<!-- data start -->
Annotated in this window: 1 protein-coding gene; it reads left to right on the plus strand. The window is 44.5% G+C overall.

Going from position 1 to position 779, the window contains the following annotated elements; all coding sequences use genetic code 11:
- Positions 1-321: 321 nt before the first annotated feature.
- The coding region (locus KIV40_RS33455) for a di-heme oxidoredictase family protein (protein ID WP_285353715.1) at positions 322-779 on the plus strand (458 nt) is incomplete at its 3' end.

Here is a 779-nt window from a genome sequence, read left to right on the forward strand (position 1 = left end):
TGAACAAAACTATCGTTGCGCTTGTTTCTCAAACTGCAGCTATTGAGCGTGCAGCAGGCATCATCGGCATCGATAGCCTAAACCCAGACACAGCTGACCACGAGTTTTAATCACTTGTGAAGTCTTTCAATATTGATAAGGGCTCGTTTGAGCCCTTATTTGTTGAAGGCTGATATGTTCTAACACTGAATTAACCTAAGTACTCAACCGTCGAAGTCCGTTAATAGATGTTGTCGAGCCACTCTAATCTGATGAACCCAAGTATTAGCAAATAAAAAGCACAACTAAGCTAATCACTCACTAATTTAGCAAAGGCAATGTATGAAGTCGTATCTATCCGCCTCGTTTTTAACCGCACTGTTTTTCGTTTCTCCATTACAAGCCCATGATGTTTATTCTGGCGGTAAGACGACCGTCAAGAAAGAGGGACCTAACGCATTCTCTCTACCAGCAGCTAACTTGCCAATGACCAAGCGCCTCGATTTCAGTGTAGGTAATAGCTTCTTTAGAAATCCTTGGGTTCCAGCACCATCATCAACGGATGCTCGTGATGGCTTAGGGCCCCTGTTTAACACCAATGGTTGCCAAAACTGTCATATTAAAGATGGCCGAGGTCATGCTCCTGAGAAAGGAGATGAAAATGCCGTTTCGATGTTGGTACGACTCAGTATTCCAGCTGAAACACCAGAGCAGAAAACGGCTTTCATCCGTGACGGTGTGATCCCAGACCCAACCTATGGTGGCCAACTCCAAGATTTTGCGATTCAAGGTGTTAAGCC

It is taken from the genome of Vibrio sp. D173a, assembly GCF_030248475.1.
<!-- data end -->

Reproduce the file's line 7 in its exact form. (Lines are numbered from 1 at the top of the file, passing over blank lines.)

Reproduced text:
It is taken from the genome of Vibrio sp. D173a, assembly GCF_030248475.1.